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Thursday, January 14, 2016

Celebrity Painters

DHead XXVIII--XXV, 1995-96, David Bowie
Over the years, I've written a few times regarding artists who were famous entertainers, but also painters, including Red Skelton, Tony Bennet, George W. Bush (I found him very entertaining at times), Dwight Eisenhower, Sir Winston Churchill and probably a few more that escape me at the moment. As with any group of artist, some of these were better (often MUCH better) than others. That's the case as well with the group of celebrities I'm highlighting today. They are, for the most part, second generation to the earlier group. In some cases, these individuals were artists first, before they made it in show business. One or two are, at best, what we'd term "Sunday painters." I've chosen eleven, which is not to say there may be others more deserving or that all these artists are creating equally. Naturally, with that many, I can't go into a great deal of detail about them or their work. If you like what you see, most are not all that hard to find online.

Trained as an artist first, music, songwriting, and performing came later.
Starting in alphabetical order, David Bowie was born David Robert Jones in 1947 and grew up in the Brixton section of London. Although his first schooling was as an artist, David was recognized at an early age for his musical ability. Growing up, his musical idols were Frankie Lymon and the Teenagers, the Platters, Fats Domino, Elvis Presley and Little Richard. He formed his first band in 1962 at the age of fifteen. Despite the fact his early training makes him one of the best of the celebrity artist featured here, his career in music has so dominated his time and energy during the past fifty years his art has become little more than a welcomed relief valve for the stress and strain of the Rock world. His Child in Berlin (above) from 1976, depicts a young boy trying to get up the nerve to climb the steps to an appointment with his dentist. It's one of Bowie's best works. One has to wonder if his DHead XXVIII--XXV (top) may, in fact, feature portraits. See anyone you know?

Faces as creative on canvas as the ones he creates on film.
Knowing the comic actor, Jim Carrey, as well as we do, we have to wonder, in seeing his paintings, if he doesn't paint for the sheer fun of it. Given his movie roles, it's hard to imagine his taking art seriously. Carrey is a Canadian-American, born in Newmarket, Ontario, in 1962. Carrey was mentored by the much-put-upon standup comic and actor, Rodney Dangerfield, who helped him land several television jobs, eventually leading to a role in the comedy series In Living Color. That led to a long list of movie roles in which his facile face and zany antics came to be his most valuable asset. Today, Carrey is as much an Expressionist on canvas as he has long been on the silver screen.

A "Sunday" painter who had little regard (or time) for his art work.
For years, Johnny Cash doodled, sketched and, eventually, painted. He did so informally giving little thought to the possibility that his work would appeal to the fine art community. In 1993 Cash showed a friend, a painting he did titled Flight (above). Cash was encouraged to publish the abstract impressionist work making it available to collectors. The singer gave permission for Flight to be published as limited edition prints. The art galleries like his work. If Cash could have produce more such art to satisfy collector demand, he would have become an important painter. Unfortunately, due to his exhaustive touring and entertainment schedule, Flight would be the only painting he ever published.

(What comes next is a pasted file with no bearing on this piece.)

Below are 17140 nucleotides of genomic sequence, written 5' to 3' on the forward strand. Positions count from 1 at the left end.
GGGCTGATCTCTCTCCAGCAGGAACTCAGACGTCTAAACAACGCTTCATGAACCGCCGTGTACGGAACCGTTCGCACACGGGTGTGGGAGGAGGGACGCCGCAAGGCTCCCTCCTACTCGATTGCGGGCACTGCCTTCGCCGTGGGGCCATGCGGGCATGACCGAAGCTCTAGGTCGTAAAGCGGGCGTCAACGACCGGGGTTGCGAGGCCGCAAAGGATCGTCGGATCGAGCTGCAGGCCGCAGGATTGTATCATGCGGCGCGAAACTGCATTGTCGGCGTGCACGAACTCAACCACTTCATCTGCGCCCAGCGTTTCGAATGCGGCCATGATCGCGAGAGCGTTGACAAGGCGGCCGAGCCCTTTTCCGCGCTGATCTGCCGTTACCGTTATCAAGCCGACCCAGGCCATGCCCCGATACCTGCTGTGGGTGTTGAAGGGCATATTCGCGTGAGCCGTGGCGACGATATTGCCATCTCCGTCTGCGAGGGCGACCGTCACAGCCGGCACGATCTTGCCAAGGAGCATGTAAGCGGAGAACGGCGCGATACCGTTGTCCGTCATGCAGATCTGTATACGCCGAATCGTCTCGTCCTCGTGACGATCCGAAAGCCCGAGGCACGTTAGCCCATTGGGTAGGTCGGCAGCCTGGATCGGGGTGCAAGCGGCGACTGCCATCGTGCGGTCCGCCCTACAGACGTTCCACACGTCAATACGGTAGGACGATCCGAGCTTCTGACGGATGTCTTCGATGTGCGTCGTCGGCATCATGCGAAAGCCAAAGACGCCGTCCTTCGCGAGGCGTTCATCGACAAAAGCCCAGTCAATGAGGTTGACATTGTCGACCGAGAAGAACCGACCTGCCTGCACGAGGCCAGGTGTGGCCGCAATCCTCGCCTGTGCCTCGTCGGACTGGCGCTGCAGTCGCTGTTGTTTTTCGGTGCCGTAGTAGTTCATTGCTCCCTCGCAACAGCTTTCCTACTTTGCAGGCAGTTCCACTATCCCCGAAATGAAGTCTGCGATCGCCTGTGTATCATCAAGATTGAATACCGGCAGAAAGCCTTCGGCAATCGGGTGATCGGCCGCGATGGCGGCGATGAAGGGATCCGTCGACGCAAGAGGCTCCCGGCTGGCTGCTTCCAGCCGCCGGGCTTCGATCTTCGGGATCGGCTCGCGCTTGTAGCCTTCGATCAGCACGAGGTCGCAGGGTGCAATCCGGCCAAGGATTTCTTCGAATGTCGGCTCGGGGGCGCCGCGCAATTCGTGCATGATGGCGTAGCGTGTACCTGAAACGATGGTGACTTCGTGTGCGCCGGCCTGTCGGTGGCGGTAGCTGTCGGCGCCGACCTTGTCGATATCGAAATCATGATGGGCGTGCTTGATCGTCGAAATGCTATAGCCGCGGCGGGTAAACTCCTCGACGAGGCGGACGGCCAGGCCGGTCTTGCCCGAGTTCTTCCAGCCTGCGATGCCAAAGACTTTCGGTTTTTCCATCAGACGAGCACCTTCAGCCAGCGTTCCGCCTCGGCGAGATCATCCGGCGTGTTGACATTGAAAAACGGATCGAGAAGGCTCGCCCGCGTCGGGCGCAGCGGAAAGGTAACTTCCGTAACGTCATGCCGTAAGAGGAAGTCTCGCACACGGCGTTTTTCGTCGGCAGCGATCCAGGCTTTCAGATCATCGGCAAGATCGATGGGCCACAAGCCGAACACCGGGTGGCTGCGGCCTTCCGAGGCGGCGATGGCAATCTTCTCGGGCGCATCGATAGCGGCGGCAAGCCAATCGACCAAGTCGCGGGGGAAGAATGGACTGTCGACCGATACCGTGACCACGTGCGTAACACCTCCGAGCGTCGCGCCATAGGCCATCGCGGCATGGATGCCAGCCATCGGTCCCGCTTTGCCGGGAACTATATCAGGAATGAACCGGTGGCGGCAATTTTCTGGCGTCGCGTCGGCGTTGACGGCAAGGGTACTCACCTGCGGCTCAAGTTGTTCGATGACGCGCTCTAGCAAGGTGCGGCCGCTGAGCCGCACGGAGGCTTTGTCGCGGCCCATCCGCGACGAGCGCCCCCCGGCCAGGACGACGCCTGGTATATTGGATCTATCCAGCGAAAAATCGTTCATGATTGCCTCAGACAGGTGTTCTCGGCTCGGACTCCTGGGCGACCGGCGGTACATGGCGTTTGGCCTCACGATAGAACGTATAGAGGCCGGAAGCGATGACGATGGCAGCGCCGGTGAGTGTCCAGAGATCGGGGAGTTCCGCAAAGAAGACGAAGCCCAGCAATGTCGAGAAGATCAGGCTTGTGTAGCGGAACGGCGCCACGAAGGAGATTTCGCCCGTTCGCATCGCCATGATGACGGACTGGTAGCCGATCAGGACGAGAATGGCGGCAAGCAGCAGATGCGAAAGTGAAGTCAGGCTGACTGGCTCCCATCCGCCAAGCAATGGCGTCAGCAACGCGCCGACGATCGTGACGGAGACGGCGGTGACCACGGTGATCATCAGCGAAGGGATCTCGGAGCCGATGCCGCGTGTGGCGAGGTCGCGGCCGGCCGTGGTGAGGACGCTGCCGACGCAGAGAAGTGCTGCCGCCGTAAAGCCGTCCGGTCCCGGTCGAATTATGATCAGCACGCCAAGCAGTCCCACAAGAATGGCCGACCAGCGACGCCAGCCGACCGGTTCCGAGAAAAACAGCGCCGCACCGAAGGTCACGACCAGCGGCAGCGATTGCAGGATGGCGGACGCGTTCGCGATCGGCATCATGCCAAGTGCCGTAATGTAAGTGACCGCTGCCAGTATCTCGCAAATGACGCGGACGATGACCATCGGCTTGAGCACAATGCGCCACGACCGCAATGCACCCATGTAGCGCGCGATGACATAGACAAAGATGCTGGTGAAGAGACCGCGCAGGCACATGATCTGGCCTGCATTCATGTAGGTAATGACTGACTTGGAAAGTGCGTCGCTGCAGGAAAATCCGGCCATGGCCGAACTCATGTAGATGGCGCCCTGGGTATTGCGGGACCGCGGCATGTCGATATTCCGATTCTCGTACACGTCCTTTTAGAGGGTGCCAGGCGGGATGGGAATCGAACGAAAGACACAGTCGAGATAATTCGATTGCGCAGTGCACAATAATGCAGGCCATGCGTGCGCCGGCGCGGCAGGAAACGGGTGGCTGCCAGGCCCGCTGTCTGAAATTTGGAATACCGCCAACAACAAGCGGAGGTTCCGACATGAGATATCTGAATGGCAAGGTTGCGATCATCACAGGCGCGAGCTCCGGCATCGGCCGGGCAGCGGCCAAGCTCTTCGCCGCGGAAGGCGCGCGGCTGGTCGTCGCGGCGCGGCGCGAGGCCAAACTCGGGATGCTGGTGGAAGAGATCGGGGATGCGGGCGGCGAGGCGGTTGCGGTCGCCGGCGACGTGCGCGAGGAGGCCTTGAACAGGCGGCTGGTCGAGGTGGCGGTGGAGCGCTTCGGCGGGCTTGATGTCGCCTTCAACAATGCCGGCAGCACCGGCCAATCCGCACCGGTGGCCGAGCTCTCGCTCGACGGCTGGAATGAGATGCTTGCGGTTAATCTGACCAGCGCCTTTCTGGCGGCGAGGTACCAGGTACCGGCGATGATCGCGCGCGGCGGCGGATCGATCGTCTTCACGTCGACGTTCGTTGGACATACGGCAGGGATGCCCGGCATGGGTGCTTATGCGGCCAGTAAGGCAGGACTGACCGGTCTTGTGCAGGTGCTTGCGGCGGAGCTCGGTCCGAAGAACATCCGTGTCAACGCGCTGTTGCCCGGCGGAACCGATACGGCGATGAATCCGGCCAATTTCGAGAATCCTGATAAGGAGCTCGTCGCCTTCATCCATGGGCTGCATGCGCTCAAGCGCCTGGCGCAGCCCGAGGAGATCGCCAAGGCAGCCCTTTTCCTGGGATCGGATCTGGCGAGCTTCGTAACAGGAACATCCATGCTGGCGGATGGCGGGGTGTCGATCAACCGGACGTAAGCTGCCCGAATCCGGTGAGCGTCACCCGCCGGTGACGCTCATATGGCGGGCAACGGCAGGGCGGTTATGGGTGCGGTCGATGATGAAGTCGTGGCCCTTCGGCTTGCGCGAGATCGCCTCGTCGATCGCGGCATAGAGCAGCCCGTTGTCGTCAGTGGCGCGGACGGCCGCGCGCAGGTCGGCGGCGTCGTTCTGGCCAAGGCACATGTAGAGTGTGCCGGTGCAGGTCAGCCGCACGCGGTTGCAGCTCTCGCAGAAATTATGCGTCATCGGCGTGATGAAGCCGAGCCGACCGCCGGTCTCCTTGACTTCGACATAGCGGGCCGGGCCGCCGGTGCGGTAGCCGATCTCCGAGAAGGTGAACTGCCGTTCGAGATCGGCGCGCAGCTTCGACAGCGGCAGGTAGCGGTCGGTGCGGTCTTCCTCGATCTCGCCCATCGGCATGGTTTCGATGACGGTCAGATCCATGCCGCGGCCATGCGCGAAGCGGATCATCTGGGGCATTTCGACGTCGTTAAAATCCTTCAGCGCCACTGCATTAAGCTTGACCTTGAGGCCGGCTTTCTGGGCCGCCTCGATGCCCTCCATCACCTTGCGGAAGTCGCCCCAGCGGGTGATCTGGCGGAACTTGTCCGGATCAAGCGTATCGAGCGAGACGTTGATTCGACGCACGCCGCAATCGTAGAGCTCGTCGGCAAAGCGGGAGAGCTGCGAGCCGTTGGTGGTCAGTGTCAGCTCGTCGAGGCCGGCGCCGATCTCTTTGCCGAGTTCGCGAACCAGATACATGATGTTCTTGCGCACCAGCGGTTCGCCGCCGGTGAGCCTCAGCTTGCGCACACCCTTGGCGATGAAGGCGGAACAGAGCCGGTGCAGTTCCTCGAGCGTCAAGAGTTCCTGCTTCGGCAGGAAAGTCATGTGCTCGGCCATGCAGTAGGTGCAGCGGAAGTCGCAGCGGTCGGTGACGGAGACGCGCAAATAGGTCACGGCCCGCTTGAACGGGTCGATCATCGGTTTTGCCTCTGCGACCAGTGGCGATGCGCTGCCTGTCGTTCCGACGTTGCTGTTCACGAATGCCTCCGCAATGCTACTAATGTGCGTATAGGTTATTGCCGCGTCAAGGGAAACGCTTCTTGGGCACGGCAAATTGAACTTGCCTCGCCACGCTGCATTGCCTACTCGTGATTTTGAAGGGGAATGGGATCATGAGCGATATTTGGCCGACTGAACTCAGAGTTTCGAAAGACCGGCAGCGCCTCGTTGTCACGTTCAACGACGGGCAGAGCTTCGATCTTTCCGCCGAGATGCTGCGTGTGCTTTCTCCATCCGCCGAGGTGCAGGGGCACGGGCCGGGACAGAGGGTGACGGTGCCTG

A man who takes his art as seriously as he does his acting.
John Christopher Depp II is a self-taught artist, born in 1963. His first flirtation with show business came in the form of a garage band he joined in his hometown of Owensboro, Kentucky when he dropped out of school at the age of fifteen. The band ended up in California, then split up, forcing Depp to pursue odd jobs until a friend of his wife, actor Nicholas Cage. advised him to become a movie actor. However, Depp turned down his first starring role, for a similar role in the Fox TV series 21 Jump Street. His career has been one film success after another since then. Depp's portraits of Marlon Brando and Keith Richards represent two of his greatest career influences. In looking at his artwork, it's hard to tell who his artist inspirations may be.

The work of Phyllis Diller bears a strong resemblance to that of Matisse and Modigliani.
The comedienne, Phyllis Diller, died in August of 2012 after a fifty-year career in television and movies. Born Phyllis Ada Driver in 1917, she was from Lima, Ohio. The mother of five, she got her start doing fifteen-minute TV segments in Oakland, California. Dressed in a house robe, she called the show, Phyllis Diller, the Homely Friendmaker. The comedienne's whirlwind career, like that of so many celebrity artists, raises the question regarding their art, when did they find the time? Diller was a self-taught artist who began painting around 1963, long after her career was well underway. She worked in acrylics, watercolors and oils throughout the 1970s, filling her Brentwood home with portraits and still-lifes. In 2003, at age 86, she held the first of several "art parties," selling her artwork along with her stage clothes and costume jewelry. Her paintings often involved stylized female faces suggesting the warm, inner beauty of the "homely" friend maker.

Bob Dylan's art is sometimes described as "freewheeling," the title of his second album.